Monday, January 4, 2010

Monday's Resources for Writers #1

Searching for a setting for your story? Discovered the perfect setting but don't know much about it? No need to buy a ticket on Amtrak, an airline, or the bus, or fill your car with gas, to spend a week soaking up the atmosphere of a place (though atmosphere is definitely more fun in the soaking-up process).

Free is good, and states offer free tourist information for the asking. I recently emailed the state department of tourism in Mississippi and asked for their guide, a fat book just chock full of information on sites to see, hotels, and restaurants, not to mention snippets of history that always add credibility to a setting.

Crossing state lines on a major highway? Stop at the welcome center and help yourself to free brochures touting the state's must-visit areas. On my recent trip home to Texas this past summer, I stopped at the welcome center on I-30 and came away with a litter bag (offered to me at the desk, along with a new highway map) full of colorful folders detailing historic sites. I could have filled up two or three more such bags, but I concentrated on the information I thought would make good story-starters and research resources.

Check out public libraries which often have free printed information on the city and county in which they're located. Travel agencies provide good printed material, too. Often their last-year's information is in the back, waiting to be tossed out, and they'll be glad to get rid of it. (I used this resource as a teacher when I needed pictures for classroom projects.)

Bookstores specializing in used books often have older copies of the Fodor's Guides and other travel guides as well. While working on a novel set in Houston, I went online and bought a Fodor's "City Guide to Houston". Though it was eight years old, the street maps and other restaurant listings still met my needs for writing like I knew something about the city.(I double-checked the information on the internet to make sure the restaurants and other businesses were still operating.)

Recently, I bought a new book through the Writer's Digest bookstore--Writer's Guide to Places by Don Prues and Jack Heffron. The subtitle describes the volume as "a one-of-a-kind reference for making the locales in your writing more authentic, colorful, and memorable". It covers 50 states, 51 cities, and 10 Canadian provinces. The entry on Houston covers such items as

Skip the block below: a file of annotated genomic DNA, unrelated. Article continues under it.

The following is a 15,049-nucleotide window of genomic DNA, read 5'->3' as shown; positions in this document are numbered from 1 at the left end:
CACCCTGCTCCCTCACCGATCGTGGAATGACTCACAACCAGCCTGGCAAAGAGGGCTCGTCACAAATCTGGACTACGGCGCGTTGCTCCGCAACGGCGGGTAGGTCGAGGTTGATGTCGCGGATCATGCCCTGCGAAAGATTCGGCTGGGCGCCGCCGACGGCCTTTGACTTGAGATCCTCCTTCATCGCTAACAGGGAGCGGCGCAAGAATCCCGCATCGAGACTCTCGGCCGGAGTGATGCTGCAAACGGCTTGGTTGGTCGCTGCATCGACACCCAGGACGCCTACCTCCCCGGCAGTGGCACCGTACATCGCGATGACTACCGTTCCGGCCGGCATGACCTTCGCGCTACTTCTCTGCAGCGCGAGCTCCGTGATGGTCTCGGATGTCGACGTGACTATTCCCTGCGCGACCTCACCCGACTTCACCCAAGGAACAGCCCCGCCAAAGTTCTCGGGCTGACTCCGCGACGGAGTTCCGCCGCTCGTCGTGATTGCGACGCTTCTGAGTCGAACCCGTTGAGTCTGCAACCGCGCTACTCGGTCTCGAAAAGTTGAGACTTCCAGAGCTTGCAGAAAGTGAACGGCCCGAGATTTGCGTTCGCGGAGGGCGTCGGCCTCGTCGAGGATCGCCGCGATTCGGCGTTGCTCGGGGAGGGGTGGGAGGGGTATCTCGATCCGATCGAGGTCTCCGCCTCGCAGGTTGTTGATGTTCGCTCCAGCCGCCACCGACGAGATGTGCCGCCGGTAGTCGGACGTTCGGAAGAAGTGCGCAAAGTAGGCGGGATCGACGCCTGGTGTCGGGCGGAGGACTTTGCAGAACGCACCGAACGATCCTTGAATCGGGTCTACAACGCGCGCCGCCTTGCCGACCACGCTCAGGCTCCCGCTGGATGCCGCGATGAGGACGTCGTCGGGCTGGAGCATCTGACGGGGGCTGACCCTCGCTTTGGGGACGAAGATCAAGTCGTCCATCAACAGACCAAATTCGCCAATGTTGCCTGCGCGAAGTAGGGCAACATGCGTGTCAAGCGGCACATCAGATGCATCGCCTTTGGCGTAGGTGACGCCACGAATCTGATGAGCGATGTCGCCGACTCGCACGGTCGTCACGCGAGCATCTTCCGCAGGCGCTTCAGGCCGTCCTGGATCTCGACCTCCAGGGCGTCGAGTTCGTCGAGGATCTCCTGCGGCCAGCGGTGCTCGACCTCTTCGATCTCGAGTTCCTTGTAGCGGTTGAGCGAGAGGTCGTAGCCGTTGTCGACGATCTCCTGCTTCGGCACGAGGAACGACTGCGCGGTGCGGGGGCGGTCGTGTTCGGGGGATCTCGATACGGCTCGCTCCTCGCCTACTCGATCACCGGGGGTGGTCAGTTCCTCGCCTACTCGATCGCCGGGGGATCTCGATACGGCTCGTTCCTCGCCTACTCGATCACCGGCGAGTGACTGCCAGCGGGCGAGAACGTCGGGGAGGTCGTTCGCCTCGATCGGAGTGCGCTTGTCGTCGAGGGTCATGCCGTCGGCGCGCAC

• Houston Facts and Peculiarities Your Character Might Know
  • Houston Basics That Shape Your Character
  • If Your Character...
  • Local Grub Your Character Might Love
  • Interesting and Peculiar Places to Set a Scene
  • Exceptionally Grand Things Your Character Is Proud Of
  • Pathetically Sad Things Your Character is Ashamed Of 
  • For Future Research (includes books and websites)
Last but not least, let your fingers do the traveling across the keyboard and find everything you need to make sure your story sounds as if it were written by a native of the geographical location!


Settings, like characters, plot, and dialogue, need to be realistic in order to be credible. So while a trip to the French Riviera might be more fun, the resources mentioned above are always available and affordable.

Wednesday Book Review:  Stories Behind Everyday Things

4 comments:

Lynne Roberts said...

This are wonderful ideas. Thank you!

Another resource I love for this kind of thing is Google Map. Not only will it give you a satellite image of where ever you want to see, it will tell you where nearby restaurants, parks, banks--just about anything you can think of to give your story the sense that you've been there.

Lynne

K9friend said...

Great suggestions! The Writer's Guide you mentioned sounds like a fun information resource whether used in a story or not!

nlindabrit said...

You always have some interesting and unusual sources of reference to suggest. I quite agree that it is a great help in giving a story a touch of authenticitity to use detailed information of place and locale.

Jana Richards said...

Hi Judy,
Thanks for the ideas on instilling realism into a setting. This is something I struggle with.

Jana